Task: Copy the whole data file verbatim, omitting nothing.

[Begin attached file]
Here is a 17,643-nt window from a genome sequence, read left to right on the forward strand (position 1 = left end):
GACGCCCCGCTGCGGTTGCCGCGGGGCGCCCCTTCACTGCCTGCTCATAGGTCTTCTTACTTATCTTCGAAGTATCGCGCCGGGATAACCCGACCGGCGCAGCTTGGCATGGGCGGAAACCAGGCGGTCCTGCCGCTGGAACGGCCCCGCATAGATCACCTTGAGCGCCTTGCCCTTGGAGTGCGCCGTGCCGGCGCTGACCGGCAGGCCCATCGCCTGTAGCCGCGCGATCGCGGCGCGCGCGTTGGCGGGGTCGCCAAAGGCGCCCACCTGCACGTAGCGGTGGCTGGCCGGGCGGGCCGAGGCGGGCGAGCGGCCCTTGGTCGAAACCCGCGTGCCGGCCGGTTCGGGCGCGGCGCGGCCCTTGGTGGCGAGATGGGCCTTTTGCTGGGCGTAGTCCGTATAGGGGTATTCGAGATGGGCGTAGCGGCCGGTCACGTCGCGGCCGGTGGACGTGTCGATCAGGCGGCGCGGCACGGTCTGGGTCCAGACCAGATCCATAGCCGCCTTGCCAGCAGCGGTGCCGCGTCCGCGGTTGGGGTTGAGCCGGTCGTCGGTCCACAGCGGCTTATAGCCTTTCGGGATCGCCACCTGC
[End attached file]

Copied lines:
Here is a 17,643-nt window from a genome sequence, read left to right on the forward strand (position 1 = left end):
GACGCCCCGCTGCGGTTGCCGCGGGGCGCCCCTTCACTGCCTGCTCATAGGTCTTCTTACTTATCTTCGAAGTATCGCGCCGGGATAACCCGACCGGCGCAGCTTGGCATGGGCGGAAACCAGGCGGTCCTGCCGCTGGAACGGCCCCGCATAGATCACCTTGAGCGCCTTGCCCTTGGAGTGCGCCGTGCCGGCGCTGACCGGCAGGCCCATCGCCTGTAGCCGCGCGATCGCGGCGCGCGCGTTGGCGGGGTCGCCAAAGGCGCCCACCTGCACGTAGCGGTGGCTGGCCGGGCGGGCCGAGGCGGGCGAGCGGCCCTTGGTCGAAACCCGCGTGCCGGCCGGTTCGGGCGCGGCGCGGCCCTTGGTGGCGAGATGGGCCTTTTGCTGGGCGTAGTCCGTATAGGGGTATTCGAGATGGGCGTAGCGGCCGGTCACGTCGCGGCCGGTGGACGTGTCGATCAGGCGGCGCGGCACGGTCTGGGTCCAGACCAGATCCATAGCCGCCTTGCCAGCAGCGGTGCCGCGTCCGCGGTTGGGGTTGAGCCGGTCGTCGGTCCACAGCGGCTTATAGCCTTTCGGGATCGCCACCTGC